This is in response to the vibrant discussion on Studio Vs Practice. I rather enjoyed the throw outs by everybody. And my excuse for the silence was the prep for start of sem.. hehe.
I don’t really want to broaden the discussion. Great points have odi been made. Just want to throw in my simple way of seeing things and then close the Fido Anecdote.
Conceivably, there are 3 types of buildings:
1. Buildable and Built Buildings
2. Buildable but Unbuilt Buildings, &
3. Unbuildable Buildings
Those of us from Melb and here who are pretty focused on Type 1 sound like ppl who’ve seen the light, or something, after moving on. And really, there is great wealth in that arena. I’m not trying to be punny: Wealth monetarily as well as in an epistemological sense. Carry on, I say, carry on---it’s a wonderfully exciting adventure. Most of the precedents that inform our education in architecture (as far as schools of architecture go, as opposed to liberal arts faculties) are Type 1 buildings. And it is not true that Built Buildings have no “design”.
There is a great deal of Type 2 buildings around, in the Studio and in Practice. Ask any architect. Yes, there are shelved schemes in the drawer (hardisk) that the economy, the fickle client or competition jury set aside. Brilliantly designed and detailed though they may be. No? Yes, most 5th Year Thesis projects belong to this category, too.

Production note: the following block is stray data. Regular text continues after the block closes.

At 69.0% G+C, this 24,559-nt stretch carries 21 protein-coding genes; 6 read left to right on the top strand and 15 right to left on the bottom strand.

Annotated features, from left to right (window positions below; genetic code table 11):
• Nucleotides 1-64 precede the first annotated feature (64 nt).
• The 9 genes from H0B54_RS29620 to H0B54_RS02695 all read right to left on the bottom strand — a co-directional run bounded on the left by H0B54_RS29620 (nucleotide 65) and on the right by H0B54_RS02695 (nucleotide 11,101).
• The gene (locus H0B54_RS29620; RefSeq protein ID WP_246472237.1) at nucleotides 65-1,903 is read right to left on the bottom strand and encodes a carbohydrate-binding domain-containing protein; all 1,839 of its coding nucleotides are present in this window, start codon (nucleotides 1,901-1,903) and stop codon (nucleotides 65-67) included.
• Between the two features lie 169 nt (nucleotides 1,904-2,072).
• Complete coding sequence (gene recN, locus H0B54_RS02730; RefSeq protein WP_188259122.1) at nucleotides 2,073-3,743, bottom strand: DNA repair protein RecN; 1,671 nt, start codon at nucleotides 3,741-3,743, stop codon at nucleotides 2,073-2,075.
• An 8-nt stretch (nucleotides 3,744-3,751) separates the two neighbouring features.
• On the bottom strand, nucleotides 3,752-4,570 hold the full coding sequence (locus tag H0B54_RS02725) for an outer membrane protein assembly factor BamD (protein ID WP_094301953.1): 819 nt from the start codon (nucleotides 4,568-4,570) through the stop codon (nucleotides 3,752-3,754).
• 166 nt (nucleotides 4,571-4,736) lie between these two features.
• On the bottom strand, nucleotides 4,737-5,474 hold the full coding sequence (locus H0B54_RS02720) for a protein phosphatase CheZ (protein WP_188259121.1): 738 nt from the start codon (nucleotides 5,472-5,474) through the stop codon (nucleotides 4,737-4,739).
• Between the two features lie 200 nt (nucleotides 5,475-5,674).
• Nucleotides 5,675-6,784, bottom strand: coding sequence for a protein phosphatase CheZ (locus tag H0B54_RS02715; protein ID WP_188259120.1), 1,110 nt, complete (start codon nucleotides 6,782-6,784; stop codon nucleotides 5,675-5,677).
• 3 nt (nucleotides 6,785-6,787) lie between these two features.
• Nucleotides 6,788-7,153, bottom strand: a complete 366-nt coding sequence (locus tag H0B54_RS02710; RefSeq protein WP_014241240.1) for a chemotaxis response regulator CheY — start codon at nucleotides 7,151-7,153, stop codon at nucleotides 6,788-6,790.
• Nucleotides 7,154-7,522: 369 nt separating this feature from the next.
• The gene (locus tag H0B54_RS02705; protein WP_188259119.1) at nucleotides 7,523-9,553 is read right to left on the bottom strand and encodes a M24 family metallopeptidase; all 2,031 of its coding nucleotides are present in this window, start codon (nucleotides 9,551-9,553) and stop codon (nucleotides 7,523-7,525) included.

Those of us who feel attracted to Type 3 buildings need not apologize for it, nevertheless. That your colleagues may not share your access to something so esoteric and unfathomable, do not understand their value, should not deter us. Because they shed so much light on the murkiness that is the muddied attempts at design in Type 1 and 2 buildings. Pragmatically, you need to be astute as you analyse your educational programme for crevices or plateaus which allow you to explore and place your Type 3 buildings.
At the end of the process that is Architectural Education, it is more than likely that you will be unable to divorce the Buildable from our “Unbuildable”. You will somehow see all 3 types in each of the projects you have designed. And we all hope that we will carry the holistic thing into practice. Reality, I reckon, is friendlier to the messy than the pure.
Oca, with his wonderful wit, has a way with metrical writing. I’ll just piggy back on him.
studio is studio…and practice is practice?
Some reckon studio is the practising for practice
My classmate who told me the Fido story never said which sch it occurred in. I would personally grade the guy A+ for wit, for the simple act opens up a whole world of discussion on animal rights, recycling, economy of means, brief expansion, etc. But I reckon he would earn a D or E for deliverables, unless he had videoed and packaged the performance…
In any case my classmate said the guy failed the project.